The lineup remained the quartet from “Little Games,” the last studio album. Attempts to record another album for Columbia fizzled and the hitmaking British band broke up in the summer of 1968.
A statement from Yardbirds survivors Jim McCarty, Chris Dreja and Page reads: “We thought this might be lost forever, but we’ve rediscovered it, remixed it. It’s of great historical importance. We’re delighted to see the release.” (Singer Keith Relf, the fourth member of the 1968 Yardbirds, died eight years later.)
“Yardbirds ’68” debuts on double CD, vinyl at standard pricing — and in a pricey “Signed Deluxe Edition” with signatures of Page, McCarty and Dreja. The signed collector’s version goes for just north of $500. So far, the album is only available for preorder on Page’s British web site
The new album, alas, comes without James Grashow’s beloved woodcut of a bird above New York City (above, right). That cover has been replaced by a psychedelic painting featuring the Yardbirds logo that retains the purple color scheme (top).
The spring of 1968 found the Yardbirds in a strange place. The group’s last attempt at a single, “Goodnight Sweet Josephine,” flopped. Guitarist Page wanted to continue with the psychedelics of late-period Yardbirds tracks such as “Happenings Ten Years Time Ago.” Relf sought a classical-folk fusion. And audiences demanded the hits such as “Heart Full of Soul.”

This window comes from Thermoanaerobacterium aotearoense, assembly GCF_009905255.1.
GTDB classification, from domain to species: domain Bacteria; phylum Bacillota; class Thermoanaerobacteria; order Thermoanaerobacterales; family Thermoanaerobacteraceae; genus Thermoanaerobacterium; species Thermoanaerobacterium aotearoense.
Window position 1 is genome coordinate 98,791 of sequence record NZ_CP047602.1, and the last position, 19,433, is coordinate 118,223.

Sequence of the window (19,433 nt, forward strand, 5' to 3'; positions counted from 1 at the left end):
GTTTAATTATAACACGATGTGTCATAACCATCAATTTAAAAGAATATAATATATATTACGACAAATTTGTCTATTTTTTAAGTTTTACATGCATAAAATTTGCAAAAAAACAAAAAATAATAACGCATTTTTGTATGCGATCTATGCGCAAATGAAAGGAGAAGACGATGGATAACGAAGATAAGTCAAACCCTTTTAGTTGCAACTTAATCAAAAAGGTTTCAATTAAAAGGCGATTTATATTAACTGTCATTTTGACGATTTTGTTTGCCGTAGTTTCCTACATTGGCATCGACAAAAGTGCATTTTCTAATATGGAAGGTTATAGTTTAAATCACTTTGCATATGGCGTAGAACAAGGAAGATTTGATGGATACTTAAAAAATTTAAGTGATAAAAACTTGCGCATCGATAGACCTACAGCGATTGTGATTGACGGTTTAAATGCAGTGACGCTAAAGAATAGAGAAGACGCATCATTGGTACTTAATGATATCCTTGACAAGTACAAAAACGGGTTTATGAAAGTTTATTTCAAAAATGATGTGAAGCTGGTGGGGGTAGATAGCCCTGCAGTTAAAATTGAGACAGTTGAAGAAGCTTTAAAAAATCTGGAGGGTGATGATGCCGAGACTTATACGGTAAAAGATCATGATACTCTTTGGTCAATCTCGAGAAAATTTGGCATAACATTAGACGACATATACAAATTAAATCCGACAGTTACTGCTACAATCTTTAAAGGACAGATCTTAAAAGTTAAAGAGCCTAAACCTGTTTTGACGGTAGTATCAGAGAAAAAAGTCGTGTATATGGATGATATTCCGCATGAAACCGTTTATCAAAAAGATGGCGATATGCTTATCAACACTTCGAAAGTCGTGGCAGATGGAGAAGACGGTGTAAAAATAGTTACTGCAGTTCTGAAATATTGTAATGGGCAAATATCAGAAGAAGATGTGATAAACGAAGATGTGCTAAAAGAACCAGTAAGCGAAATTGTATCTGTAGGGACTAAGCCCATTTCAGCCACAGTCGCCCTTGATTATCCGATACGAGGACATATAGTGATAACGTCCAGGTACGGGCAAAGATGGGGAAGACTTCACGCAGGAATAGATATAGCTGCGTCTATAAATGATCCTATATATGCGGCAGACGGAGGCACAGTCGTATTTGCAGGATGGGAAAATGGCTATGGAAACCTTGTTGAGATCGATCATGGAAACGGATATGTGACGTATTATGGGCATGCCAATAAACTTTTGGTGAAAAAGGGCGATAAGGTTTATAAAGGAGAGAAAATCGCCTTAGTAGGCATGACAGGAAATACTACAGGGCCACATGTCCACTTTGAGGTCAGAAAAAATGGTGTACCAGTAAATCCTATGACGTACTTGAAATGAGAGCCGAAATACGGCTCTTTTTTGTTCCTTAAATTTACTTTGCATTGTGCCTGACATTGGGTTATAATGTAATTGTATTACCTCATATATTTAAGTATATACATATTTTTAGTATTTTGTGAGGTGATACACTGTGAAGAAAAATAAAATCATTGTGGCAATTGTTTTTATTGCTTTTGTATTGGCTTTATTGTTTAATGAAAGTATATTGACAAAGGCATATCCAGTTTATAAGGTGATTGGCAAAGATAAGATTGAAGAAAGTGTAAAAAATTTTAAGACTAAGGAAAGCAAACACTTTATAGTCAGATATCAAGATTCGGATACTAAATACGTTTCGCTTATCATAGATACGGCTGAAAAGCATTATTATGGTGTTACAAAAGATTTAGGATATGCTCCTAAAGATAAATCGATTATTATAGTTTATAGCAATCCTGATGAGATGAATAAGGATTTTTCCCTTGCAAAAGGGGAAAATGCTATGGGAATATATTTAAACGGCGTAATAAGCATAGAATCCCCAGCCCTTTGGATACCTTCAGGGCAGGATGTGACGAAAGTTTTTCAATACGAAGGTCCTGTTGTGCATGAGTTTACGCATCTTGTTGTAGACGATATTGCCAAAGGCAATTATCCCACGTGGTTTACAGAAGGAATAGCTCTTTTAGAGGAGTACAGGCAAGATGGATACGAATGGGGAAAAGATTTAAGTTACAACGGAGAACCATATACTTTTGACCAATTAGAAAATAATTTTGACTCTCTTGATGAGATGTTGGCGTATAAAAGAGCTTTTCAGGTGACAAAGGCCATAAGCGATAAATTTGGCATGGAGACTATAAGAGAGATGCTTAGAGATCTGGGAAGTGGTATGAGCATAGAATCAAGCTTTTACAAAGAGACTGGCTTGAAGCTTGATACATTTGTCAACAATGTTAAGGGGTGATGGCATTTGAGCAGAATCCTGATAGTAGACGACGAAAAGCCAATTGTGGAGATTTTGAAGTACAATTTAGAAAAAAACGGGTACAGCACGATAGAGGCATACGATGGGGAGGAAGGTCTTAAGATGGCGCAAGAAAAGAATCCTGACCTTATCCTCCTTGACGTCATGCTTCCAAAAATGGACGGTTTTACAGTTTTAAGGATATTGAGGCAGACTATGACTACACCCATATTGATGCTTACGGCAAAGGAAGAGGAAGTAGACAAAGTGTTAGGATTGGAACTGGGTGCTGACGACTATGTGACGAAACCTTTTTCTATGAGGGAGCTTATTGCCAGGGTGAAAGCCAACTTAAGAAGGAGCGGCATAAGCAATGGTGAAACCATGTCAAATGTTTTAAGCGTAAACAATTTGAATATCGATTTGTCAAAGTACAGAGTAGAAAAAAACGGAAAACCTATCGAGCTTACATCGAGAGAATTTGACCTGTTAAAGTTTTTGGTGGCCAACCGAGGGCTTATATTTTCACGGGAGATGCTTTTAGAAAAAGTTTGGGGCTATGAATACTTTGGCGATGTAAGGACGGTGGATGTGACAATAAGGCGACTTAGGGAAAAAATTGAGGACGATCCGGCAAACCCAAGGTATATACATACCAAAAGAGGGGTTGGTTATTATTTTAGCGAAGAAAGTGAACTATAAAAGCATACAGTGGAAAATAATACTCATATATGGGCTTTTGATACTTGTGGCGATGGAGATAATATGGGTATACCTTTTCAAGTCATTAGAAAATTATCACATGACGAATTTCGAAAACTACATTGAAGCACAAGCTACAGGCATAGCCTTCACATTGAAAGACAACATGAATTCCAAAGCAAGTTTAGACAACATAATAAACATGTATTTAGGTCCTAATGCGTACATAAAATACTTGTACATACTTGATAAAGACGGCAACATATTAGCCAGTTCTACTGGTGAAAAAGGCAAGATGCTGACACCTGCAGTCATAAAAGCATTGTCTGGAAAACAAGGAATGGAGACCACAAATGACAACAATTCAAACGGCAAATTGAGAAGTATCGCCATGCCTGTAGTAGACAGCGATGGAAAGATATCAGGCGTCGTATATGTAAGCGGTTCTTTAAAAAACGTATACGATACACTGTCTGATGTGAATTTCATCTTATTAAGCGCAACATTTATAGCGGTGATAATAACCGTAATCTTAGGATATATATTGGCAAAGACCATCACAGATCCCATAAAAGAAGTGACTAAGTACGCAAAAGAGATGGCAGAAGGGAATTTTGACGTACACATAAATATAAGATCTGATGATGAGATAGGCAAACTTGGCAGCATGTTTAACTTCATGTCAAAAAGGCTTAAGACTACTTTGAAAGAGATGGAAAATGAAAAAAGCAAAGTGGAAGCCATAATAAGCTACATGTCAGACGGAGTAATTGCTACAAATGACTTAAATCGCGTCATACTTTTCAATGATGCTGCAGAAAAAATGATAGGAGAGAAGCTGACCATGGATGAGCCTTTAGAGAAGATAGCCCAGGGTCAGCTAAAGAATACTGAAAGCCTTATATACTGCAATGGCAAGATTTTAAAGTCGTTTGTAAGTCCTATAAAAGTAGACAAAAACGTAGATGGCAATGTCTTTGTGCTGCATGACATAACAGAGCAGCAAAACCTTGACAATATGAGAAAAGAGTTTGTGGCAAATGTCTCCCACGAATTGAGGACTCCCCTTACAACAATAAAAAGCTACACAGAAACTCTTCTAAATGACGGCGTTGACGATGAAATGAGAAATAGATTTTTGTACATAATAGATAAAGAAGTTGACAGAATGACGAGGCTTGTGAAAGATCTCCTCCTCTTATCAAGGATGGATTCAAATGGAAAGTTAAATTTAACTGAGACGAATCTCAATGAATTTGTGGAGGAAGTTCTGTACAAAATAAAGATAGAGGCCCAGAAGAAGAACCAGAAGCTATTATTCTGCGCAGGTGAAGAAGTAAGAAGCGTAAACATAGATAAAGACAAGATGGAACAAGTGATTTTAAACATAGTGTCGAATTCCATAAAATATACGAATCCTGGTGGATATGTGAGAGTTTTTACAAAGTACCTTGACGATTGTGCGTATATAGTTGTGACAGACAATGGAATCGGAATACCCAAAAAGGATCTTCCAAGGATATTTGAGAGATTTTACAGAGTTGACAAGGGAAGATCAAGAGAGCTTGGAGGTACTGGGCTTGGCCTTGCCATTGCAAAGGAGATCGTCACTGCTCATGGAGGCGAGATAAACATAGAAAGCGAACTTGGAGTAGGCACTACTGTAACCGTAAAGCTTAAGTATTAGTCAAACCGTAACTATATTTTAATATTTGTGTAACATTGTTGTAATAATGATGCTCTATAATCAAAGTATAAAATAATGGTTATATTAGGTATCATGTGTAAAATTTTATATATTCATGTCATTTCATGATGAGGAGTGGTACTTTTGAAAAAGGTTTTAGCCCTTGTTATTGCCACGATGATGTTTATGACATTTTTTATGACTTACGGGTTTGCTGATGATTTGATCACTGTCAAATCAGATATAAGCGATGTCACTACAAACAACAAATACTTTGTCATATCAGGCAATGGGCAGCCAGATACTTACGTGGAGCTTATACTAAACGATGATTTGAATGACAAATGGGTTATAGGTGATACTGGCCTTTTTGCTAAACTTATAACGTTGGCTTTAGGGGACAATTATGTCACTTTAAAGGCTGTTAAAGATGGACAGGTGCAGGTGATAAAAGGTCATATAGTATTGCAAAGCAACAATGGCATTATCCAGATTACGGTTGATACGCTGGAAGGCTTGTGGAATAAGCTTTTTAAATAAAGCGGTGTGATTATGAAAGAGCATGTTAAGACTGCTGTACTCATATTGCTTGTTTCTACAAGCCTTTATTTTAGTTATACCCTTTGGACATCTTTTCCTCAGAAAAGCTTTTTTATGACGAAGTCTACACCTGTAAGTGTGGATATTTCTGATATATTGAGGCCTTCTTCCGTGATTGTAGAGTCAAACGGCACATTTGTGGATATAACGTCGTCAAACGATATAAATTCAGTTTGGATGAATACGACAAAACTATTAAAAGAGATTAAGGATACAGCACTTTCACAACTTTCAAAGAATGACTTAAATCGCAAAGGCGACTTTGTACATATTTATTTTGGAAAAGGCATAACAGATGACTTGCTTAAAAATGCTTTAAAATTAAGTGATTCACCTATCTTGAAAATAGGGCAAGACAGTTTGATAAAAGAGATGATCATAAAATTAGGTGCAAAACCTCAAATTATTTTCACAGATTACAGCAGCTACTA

When the Yardbirds played the Anderson, they already had decided to break up. They played their last show a few months later in L.A.
Page, particularly, objected to Epic Records’ two releases of the “Live Yardbirds” album, which was perceived as a cash-in on the success of his Led Zeppelin. After a 1976 revival of the live album by Columbia Special Products, Page reportedly took legal action and had album materials destroyed or returned to the band. Both versions of the live album remained collector’s item for decades and were heavily bootlegged. The post-production shenanigans such as the bullfight cheers are attributed to the poor original recording done at the Anderson. Those adds-on do not appear on the source tapes and will not be heard on the new album.
The “Yardbirds ’68” studio tracks mostly feature drummer McCarty on vocals, as singer Relf was fading from the band at that point. The producer was Manny Kellem (“Love Is Blue”), who apparently recommended the project be abandoned. Some of the studio tracks surfaced in rough mixes on the (since withdrawn) Yardbirds odds-and-sods album “Cumular Limit” of 2000, although the latest versions may differ and almost certainly will benefit from improved sonics.
The studio tracks:
  • Avron Knows
  • Spanish Blood
  • Knowing That I’m Losing You (Tangerine)
  • Taking a Hold on Me
  • Drinking Muddy Water (version 2)
  • My Baby
  • Avron’s Eyes
  • Spanish Blood
“Knowing That I’m Losing You” was reworked as “Tangerine” on Led Zeppelin’s third album.
McCarty continues to tour with a version of the Yardbirds. Dreja was a member of 21st century Yardbirds lineups but apparently has retired due to health issues. McCarty’s Yardbirds are expected to release a studio album next year.